Growing Fruit and Veg in Containers


If you have a small garden or patio area or even just window boxes it is still possible to grow a good selection of fruit and vegetables.


Potatoes in Grow Bags

You can grow a huge variety of herbs, vegetables and fruit in pots and containers, they are perfect if you have very little room and are just starting out. Pots and containers come in a number of different materials from terracotta to metal, however, by following these simple rules you should see a successful crop.


1. Choose the right sized container


You will need large deep pots to grow root vegetables such as potatoes and carrots, whilst crops such as beetroot and onions can be grown in shallower containers. Big, vigorous plants such as courgettes, tomatoes and beans need large pots filled with plenty of organic matter to accommodate their roots.


Lettuce and other leaves can be grown in window boxes along with beetroot and small carrot varieties such as Chantenay.


2. Make sure you water


Pots and containers will dry out very quickly, especially in hot weather. Even when it rains the soil may not get wet enough so regular watering is a must. The compost should be moist at all times but not water logged. Raingel crystals are ideal as they will help to retain moisture, releasing it slowly back into the soil. Mulching the surface of the pot will also help to retain moisture.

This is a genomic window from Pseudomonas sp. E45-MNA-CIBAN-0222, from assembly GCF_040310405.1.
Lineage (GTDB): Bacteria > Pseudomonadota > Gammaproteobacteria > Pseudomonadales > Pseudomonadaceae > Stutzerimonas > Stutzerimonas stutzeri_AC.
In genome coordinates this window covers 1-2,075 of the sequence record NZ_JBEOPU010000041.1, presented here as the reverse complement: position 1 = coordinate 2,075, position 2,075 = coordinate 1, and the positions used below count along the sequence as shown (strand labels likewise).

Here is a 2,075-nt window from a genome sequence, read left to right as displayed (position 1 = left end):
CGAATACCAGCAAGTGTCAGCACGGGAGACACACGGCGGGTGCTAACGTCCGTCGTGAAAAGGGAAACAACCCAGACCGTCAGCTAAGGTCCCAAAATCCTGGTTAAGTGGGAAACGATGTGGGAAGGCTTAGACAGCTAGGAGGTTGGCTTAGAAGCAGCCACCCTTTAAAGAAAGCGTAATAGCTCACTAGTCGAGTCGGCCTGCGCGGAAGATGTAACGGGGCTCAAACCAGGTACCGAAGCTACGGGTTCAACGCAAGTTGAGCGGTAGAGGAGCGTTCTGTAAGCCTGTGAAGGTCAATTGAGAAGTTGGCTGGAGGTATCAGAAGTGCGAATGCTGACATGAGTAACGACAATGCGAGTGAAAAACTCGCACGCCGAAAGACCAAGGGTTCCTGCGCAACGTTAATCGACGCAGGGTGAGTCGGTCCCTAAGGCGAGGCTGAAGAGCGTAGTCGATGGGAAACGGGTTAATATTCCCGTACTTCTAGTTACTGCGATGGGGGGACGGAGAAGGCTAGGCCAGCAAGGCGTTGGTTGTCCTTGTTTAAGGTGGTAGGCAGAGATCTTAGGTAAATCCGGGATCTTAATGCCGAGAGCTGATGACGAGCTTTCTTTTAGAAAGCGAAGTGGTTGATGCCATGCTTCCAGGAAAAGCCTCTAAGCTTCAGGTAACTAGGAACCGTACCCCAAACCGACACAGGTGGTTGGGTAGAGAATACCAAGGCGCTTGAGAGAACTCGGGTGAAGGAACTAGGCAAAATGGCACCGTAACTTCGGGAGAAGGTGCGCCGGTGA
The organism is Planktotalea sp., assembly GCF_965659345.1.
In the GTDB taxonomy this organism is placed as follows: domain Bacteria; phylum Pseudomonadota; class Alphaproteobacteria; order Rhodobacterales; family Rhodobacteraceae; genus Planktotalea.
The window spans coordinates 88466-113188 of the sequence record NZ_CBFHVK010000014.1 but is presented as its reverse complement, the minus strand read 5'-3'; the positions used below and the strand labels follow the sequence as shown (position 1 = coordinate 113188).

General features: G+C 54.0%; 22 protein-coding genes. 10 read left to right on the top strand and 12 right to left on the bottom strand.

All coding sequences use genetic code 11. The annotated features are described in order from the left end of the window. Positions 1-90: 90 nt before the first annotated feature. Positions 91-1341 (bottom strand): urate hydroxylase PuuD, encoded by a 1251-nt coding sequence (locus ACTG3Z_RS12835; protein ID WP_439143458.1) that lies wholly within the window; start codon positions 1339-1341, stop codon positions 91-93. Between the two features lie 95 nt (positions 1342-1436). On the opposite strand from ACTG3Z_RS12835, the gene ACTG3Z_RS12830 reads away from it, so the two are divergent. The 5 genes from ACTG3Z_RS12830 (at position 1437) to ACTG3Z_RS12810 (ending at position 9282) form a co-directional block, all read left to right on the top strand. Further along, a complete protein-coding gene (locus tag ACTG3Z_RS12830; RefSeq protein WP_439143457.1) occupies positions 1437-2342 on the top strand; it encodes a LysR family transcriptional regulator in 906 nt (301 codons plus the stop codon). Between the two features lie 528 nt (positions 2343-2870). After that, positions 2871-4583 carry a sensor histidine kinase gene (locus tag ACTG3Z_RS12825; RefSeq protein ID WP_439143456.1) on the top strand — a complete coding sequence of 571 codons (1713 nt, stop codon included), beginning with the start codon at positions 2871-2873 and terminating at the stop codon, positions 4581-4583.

3. Good drainage

It’s important to keep your pots moist but you must also ensure you’ve got good drainage. Roots will quickly rot in the waterlogged soil. Drill additional drainage holes in the bottom of your container and line the base with stones or old broken pots and gravel. Use a light, free-draining soil and ideally raise the pots off the ground as well.

4. Good compost

Different varieties prefer different compost. Tomatoes, beans, potatoes and courgettes all prefer plenty of rich organic matter whilst herbs and carrots prefer light, well-drained soil. Most multi-purpose composts are fine, add sand or grit to give a free draining soil or mix in grow bag compost and well-rotted manure for plants that prefer rich soil.


Nutrients Solution for Vegetables5. Regular feeding

Because of the limited amount of soil in pots they can quickly run out of nutrients. Regular watering exacerbates this as nutrients can be flushed out as well. Use a good slow release fertiliser mixed in when planting and depending on the variety, a high potassium feed for fruiting plants such as tomatoes and peppers or a feed high in nitrogen for leafy crops. Root vegetables will need a phosphorous rich fertiliser.


6. Good positioning

Where you position your pots is very important. In full sun they will quickly dry out and climbers such as beans and peas will not tolerate windy or exposed sites.

 

 

The best fruit and veg for growing in containers:


Most vegetables and soft fruit can be grown in containers; some varieties are better suited than others. It is worth experimenting as you will quickly find out what works best.


Tomatoes

Growing Tomatoes in Containers